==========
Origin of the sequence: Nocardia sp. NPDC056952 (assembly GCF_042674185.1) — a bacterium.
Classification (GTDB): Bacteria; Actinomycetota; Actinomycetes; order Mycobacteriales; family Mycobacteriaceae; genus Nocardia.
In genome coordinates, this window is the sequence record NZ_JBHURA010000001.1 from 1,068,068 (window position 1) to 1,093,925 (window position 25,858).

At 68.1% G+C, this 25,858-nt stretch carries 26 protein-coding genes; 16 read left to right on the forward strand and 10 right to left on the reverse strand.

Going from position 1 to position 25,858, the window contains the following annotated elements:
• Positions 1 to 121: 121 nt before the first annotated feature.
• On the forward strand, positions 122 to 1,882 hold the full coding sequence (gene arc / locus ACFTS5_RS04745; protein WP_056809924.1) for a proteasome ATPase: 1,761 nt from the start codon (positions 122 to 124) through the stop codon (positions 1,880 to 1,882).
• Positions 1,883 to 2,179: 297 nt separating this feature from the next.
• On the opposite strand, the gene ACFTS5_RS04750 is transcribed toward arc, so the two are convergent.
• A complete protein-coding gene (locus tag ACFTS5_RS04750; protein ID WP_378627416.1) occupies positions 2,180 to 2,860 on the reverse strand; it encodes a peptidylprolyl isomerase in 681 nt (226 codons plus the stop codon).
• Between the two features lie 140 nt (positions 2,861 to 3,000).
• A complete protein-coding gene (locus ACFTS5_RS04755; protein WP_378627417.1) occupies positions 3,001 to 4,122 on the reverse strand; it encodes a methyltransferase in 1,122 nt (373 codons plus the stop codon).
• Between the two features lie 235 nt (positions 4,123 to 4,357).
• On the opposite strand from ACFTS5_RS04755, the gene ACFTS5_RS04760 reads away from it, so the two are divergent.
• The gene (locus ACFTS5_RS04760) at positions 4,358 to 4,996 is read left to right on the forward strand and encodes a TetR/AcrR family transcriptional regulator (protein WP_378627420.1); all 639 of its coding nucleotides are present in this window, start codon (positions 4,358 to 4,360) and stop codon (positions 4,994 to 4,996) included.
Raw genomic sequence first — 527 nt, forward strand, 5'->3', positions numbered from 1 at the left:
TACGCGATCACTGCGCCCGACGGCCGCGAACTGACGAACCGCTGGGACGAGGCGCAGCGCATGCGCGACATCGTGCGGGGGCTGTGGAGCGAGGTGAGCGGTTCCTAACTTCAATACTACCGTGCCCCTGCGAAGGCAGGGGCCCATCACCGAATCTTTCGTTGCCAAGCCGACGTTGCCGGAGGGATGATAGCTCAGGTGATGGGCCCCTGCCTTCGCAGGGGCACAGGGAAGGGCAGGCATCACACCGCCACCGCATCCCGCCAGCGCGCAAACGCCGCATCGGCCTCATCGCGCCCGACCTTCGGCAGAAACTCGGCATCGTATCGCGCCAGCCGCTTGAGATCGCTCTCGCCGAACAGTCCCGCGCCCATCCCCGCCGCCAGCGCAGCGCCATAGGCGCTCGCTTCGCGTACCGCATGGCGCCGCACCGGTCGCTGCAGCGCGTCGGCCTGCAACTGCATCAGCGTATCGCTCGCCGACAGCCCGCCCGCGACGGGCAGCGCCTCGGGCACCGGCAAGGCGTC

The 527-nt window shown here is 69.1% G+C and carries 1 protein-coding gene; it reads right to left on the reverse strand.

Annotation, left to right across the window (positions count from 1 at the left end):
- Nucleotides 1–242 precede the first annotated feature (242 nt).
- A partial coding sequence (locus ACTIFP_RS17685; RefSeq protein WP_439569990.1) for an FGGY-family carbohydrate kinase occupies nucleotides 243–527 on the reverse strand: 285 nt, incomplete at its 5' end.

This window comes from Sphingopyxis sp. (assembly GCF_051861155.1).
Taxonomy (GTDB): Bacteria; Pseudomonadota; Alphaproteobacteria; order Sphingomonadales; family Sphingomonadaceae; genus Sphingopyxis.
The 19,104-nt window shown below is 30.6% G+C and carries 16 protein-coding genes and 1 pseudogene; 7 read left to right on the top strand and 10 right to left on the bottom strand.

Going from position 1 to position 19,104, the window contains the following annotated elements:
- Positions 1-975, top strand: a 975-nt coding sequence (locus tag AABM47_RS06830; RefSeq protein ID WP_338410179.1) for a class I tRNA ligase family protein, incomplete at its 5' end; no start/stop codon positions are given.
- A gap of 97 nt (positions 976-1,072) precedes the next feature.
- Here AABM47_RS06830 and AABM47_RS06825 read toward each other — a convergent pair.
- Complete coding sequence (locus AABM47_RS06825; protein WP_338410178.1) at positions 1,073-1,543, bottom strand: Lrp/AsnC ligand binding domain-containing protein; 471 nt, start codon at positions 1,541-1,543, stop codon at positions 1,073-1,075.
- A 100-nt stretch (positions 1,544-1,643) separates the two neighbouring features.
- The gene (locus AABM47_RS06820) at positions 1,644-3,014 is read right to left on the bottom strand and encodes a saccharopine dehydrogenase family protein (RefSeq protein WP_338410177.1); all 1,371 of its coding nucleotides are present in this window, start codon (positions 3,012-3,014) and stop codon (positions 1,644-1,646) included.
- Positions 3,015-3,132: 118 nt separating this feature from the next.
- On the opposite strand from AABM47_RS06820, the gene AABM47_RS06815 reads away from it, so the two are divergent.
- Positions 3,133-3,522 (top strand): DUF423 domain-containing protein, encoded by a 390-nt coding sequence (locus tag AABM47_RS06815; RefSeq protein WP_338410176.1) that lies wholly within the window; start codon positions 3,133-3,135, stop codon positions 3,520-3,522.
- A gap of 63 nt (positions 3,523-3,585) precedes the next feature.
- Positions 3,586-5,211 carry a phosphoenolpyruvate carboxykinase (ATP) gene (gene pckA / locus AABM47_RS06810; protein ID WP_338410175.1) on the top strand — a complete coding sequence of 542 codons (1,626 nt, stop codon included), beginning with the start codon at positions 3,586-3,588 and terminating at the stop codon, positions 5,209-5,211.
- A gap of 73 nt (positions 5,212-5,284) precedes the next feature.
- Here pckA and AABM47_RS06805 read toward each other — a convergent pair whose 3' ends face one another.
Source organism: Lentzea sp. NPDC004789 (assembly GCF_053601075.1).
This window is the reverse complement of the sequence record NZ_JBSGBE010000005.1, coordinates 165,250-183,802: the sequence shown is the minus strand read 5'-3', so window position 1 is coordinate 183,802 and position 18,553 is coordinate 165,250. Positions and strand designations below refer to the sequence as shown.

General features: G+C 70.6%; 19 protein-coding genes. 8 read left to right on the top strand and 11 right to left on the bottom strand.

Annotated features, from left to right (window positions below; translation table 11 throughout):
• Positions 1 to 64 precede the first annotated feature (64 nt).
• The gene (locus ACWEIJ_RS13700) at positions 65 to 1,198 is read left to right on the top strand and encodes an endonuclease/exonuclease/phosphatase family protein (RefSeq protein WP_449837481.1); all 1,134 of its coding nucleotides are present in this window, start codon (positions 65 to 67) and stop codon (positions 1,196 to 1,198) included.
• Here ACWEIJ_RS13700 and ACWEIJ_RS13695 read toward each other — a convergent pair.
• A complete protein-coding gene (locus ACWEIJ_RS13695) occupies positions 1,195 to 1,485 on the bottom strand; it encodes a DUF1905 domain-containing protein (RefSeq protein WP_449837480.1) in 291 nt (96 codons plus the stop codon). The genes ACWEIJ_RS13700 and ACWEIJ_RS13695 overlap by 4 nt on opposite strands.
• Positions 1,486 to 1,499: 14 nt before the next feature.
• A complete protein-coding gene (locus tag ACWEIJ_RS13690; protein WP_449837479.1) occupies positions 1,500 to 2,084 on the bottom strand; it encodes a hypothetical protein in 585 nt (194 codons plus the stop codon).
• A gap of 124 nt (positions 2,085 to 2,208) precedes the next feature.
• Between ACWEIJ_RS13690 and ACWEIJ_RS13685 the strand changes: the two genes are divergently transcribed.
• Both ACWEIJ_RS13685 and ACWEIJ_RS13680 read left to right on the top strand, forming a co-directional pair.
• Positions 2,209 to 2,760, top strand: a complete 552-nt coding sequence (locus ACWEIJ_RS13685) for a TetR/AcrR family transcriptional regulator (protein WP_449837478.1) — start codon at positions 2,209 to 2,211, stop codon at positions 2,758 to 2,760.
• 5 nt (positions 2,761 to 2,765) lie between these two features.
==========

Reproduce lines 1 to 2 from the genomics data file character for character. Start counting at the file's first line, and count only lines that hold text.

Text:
Origin of the sequence: Nocardia sp. NPDC056952 (assembly GCF_042674185.1) — a bacterium.
Classification (GTDB): Bacteria; Actinomycetota; Actinomycetes; order Mycobacteriales; family Mycobacteriaceae; genus Nocardia.